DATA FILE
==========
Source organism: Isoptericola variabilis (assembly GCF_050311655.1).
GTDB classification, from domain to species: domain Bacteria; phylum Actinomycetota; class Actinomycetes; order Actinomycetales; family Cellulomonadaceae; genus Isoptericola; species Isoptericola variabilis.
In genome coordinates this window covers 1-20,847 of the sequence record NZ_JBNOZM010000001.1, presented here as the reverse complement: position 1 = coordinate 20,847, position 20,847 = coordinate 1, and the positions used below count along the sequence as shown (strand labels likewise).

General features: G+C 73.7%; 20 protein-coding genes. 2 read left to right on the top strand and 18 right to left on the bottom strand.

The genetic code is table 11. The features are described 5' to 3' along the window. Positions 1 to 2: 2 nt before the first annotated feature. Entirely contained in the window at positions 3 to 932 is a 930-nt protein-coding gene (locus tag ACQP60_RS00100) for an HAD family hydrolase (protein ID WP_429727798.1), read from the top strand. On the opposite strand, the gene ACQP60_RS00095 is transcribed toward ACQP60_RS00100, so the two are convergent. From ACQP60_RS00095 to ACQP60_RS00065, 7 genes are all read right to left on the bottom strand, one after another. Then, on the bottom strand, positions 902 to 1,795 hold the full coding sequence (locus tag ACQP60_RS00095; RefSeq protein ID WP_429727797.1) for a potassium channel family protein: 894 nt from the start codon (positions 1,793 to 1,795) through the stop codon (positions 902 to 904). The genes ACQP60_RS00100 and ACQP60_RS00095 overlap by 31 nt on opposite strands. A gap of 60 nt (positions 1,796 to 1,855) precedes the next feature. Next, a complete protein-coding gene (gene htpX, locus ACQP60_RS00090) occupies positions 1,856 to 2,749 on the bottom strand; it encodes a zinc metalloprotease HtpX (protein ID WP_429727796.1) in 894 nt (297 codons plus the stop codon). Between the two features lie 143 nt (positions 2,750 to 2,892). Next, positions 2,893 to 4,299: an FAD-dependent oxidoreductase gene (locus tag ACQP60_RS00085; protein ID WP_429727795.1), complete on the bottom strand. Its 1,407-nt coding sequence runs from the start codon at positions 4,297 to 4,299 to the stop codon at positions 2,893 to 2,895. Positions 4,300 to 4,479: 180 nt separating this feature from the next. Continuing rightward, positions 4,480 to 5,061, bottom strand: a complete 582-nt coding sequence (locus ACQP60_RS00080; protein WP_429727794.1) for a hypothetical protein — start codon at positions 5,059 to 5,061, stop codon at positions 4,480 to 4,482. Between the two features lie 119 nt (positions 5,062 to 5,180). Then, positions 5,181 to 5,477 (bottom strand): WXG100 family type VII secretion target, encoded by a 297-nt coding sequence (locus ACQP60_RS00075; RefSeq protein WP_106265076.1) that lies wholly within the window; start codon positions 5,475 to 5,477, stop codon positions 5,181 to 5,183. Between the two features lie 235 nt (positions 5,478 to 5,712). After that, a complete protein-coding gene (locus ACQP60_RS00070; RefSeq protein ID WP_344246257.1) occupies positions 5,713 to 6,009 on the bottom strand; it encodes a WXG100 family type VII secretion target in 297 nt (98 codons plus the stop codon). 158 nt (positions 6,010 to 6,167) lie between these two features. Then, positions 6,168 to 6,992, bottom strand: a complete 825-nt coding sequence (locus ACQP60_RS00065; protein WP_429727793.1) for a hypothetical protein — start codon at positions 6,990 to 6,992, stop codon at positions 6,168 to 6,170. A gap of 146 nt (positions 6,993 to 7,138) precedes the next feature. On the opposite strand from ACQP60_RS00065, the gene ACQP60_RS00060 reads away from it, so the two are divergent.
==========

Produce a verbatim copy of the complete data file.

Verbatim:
Source organism: Isoptericola variabilis (assembly GCF_050311655.1).
GTDB classification, from domain to species: domain Bacteria; phylum Actinomycetota; class Actinomycetes; order Actinomycetales; family Cellulomonadaceae; genus Isoptericola; species Isoptericola variabilis.
In genome coordinates this window covers 1-20,847 of the sequence record NZ_JBNOZM010000001.1, presented here as the reverse complement: position 1 = coordinate 20,847, position 20,847 = coordinate 1, and the positions used below count along the sequence as shown (strand labels likewise).

General features: G+C 73.7%; 20 protein-coding genes. 2 read left to right on the top strand and 18 right to left on the bottom strand.

The genetic code is table 11. The features are described 5' to 3' along the window. Positions 1 to 2: 2 nt before the first annotated feature. Entirely contained in the window at positions 3 to 932 is a 930-nt protein-coding gene (locus tag ACQP60_RS00100) for an HAD family hydrolase (protein ID WP_429727798.1), read from the top strand. On the opposite strand, the gene ACQP60_RS00095 is transcribed toward ACQP60_RS00100, so the two are convergent. From ACQP60_RS00095 to ACQP60_RS00065, 7 genes are all read right to left on the bottom strand, one after another. Then, on the bottom strand, positions 902 to 1,795 hold the full coding sequence (locus tag ACQP60_RS00095; RefSeq protein ID WP_429727797.1) for a potassium channel family protein: 894 nt from the start codon (positions 1,793 to 1,795) through the stop codon (positions 902 to 904). The genes ACQP60_RS00100 and ACQP60_RS00095 overlap by 31 nt on opposite strands. A gap of 60 nt (positions 1,796 to 1,855) precedes the next feature. Next, a complete protein-coding gene (gene htpX, locus ACQP60_RS00090) occupies positions 1,856 to 2,749 on the bottom strand; it encodes a zinc metalloprotease HtpX (protein ID WP_429727796.1) in 894 nt (297 codons plus the stop codon). Between the two features lie 143 nt (positions 2,750 to 2,892). Next, positions 2,893 to 4,299: an FAD-dependent oxidoreductase gene (locus tag ACQP60_RS00085; protein ID WP_429727795.1), complete on the bottom strand. Its 1,407-nt coding sequence runs from the start codon at positions 4,297 to 4,299 to the stop codon at positions 2,893 to 2,895. Positions 4,300 to 4,479: 180 nt separating this feature from the next. Continuing rightward, positions 4,480 to 5,061, bottom strand: a complete 582-nt coding sequence (locus ACQP60_RS00080; protein WP_429727794.1) for a hypothetical protein — start codon at positions 5,059 to 5,061, stop codon at positions 4,480 to 4,482. Between the two features lie 119 nt (positions 5,062 to 5,180). Then, positions 5,181 to 5,477 (bottom strand): WXG100 family type VII secretion target, encoded by a 297-nt coding sequence (locus ACQP60_RS00075; RefSeq protein WP_106265076.1) that lies wholly within the window; start codon positions 5,475 to 5,477, stop codon positions 5,181 to 5,183. Between the two features lie 235 nt (positions 5,478 to 5,712). After that, a complete protein-coding gene (locus ACQP60_RS00070; RefSeq protein ID WP_344246257.1) occupies positions 5,713 to 6,009 on the bottom strand; it encodes a WXG100 family type VII secretion target in 297 nt (98 codons plus the stop codon). 158 nt (positions 6,010 to 6,167) lie between these two features. Then, positions 6,168 to 6,992, bottom strand: a complete 825-nt coding sequence (locus ACQP60_RS00065; protein WP_429727793.1) for a hypothetical protein — start codon at positions 6,990 to 6,992, stop codon at positions 6,168 to 6,170. A gap of 146 nt (positions 6,993 to 7,138) precedes the next feature. On the opposite strand from ACQP60_RS00065, the gene ACQP60_RS00060 reads away from it, so the two are divergent.